2. Many European commentators place great emphasis on decisions interpreting the provisions of ULIS, notwithstanding the fact that numerous CISG States (including the United States) were clearly opposed to - and therefore never ratified - the ULIS: see supra No. 11.
3. For a comprehensive collection of CISG conference documents, see Honnold, Documentary History of the 1980 Uniform Law for International Sales (1989). As regards the use of the CISG documentary history as an interpretative aid, even Professor Honnold (Uniform Law, 1999 at 463 [available at <http://www.cisg.law.pace.edu/cisg/biblio/honnold.html>]) urges restraint: 'Interpretation based on discussions by a large legislative body is more meaningful for decisions of broad issues of policy than for detailed applications'.
4. An American proposal to draft an official Commentary to the 1980 Convention was rejected: see P. Winship, op. cit. (No. 55), at pp. 1-27. The Commentary to the 1978 Draft Convention (A/CONF./97/5), while providing some useful insights, will never attain world-wide recognition as an official and authoritative source of Convention interpretation. For this reason alone, one should reject the proposal by Bailey ('Facing the Truth: Seeing the Convention on Contracts for the International Sale of Goods as an Obstacle to a Uniform Law of [page 50] International Sales', 32 Cornell Int'l LJ. 273 (1999) at 300 to adopt the 1978 Commentary as the 'official' (American) commentary to the CISG.
5. The striking similarity between CISG Article 74 and the Common law Hadley v. Baxendale rule prompted some provincial (American) observations in the Delchi case, noted infra No. 290 with note 1.
6. For example, some German courts seem to have read the inspection and notice rules in CISG Articles 38 and 39 as if they were re-statements of the (very strict) requirements laid down in German domestic law: see infra Nos. 186 et seq.
7. Professor Flechtner, emphasizing the somewhat flexible nature of the (regard is to be had) command in Article 7(1), makes an interesting case for a regional CISG interpretation: see Flechtner, H, 'Another CISG Case in the U.S. Courts: Pitfalls for the Practitioner and the Potential for Regionalized Interpretations,' 15 J.L & Comm. 127 (1995) pp. 132 ff [available at <http://www.cisg.law.pace.edu/cisg/biblio/jlcvol15.html>]. He argues that, e.g. a NAFTA or European Union interpretation of the sales treaty might represent a 'critical first step in transcending familiar but parochial approaches ... the initial stage [of courts] becoming accustomed to adopting an international perspective ...' (id. at 137).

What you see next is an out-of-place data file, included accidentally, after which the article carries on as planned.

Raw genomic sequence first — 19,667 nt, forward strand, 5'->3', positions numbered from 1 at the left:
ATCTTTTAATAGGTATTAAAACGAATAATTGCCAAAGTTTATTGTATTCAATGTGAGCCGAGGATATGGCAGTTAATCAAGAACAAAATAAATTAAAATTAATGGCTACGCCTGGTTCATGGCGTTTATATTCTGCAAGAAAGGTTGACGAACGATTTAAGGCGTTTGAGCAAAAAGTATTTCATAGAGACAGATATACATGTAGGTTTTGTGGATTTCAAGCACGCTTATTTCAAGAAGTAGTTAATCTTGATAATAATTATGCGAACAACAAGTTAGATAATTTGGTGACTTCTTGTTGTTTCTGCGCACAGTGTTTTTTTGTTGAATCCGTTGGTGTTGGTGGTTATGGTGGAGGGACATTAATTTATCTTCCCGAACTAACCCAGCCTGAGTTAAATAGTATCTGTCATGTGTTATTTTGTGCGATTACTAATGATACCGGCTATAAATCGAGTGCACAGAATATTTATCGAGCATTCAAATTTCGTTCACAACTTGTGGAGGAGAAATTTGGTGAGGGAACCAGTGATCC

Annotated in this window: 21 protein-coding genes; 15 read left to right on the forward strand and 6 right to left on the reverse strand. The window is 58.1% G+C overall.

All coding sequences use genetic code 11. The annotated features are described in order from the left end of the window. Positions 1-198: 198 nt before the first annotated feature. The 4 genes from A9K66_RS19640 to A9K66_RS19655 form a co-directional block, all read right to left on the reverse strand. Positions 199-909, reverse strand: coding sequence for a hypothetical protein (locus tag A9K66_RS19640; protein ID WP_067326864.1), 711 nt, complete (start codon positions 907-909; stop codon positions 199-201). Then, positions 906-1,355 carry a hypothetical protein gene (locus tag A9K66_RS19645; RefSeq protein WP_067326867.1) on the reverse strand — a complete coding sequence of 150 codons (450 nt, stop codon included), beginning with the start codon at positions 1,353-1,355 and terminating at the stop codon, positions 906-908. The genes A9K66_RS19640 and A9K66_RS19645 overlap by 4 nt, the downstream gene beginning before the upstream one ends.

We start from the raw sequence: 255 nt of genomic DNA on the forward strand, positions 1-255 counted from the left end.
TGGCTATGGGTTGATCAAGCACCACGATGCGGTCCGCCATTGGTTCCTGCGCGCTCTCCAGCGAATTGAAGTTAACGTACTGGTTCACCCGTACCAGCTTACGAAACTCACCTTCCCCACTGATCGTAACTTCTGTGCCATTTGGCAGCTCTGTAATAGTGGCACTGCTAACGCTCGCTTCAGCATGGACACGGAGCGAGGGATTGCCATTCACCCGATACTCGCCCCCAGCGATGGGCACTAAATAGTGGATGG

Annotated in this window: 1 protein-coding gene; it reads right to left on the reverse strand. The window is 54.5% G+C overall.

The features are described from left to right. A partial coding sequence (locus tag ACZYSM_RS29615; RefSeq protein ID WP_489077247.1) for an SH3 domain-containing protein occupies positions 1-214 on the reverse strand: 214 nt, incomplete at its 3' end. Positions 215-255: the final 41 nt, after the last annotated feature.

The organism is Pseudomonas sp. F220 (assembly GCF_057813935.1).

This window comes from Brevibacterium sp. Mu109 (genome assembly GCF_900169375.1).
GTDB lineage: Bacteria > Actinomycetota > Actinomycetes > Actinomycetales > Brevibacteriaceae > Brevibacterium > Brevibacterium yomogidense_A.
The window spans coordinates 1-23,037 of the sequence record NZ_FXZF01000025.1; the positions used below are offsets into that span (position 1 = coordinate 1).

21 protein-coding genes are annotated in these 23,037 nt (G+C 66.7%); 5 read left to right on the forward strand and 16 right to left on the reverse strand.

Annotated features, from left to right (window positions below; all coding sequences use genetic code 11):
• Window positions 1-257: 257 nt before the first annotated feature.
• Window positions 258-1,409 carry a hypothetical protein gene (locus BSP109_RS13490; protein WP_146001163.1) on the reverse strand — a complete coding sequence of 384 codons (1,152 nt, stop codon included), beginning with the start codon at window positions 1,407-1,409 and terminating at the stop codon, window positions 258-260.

8. For example, so as to preclude reasonable recourse to alternative domestic remedies, even though the outcome of a given kind of case might then vary, depending on the applicable (competing) domestic rule of law. See supra No. 62 et seq. and infra Nos. 78-80.
9. This contrasts, e.g. with the competency of the European Court of Justice to interpret the Brussels Convention on Jurisdiction and Judgments.
10. Accord: Flechtner, H., 'The Several Texts of the CISG in a Decentralized System: Observations on Translations, Reservations and Other Challenges to the Uniformity Principle in Article 7(1),' 17 J.L & Comm. 187 (1998) [available at <http://www.cisg.law.pace.edu/cisg/biblio/flecht1.html>].
11. Regarding the CLOUT system see United Nations document A/CN.9/SER. C/GUIDE/l and Schlechtriem, P., 'Uniform Sales Law - The Experience with Uniform Sales Laws in the Federal Republic of Germany,' Juridisk Tulskrift (vid Stockholms Universitet), Årgång 3/NR 1/1991-1992 [available at <http://www.cisg.law.pace.edu/cisg/biblio/schlech2.html>]. Easy access to CISG decisions (and other secondary CISG sources) worldwide has been further facilitated by the establishment of the Pace Law School Institute of International Commercial Law Website, CISG Database (http://www.cisg.law.pace.edu) and by the creation of the UNILEX database developed by the Centre for Comparative and Foreign Law Studies in Rome, published by Transnational Publishers (New York): see http://www.cnr.it/CRDS/UNILEX.htm. See generally Andersen, C., 'Furthering the Uniform Application of the CISG: Sources of Law on the Internet', 10 Pace Int'l L Rev. (1998) 403 [available at: <http://www.cisg.law.pace.edu/cisg/biblio/andersen1.html>].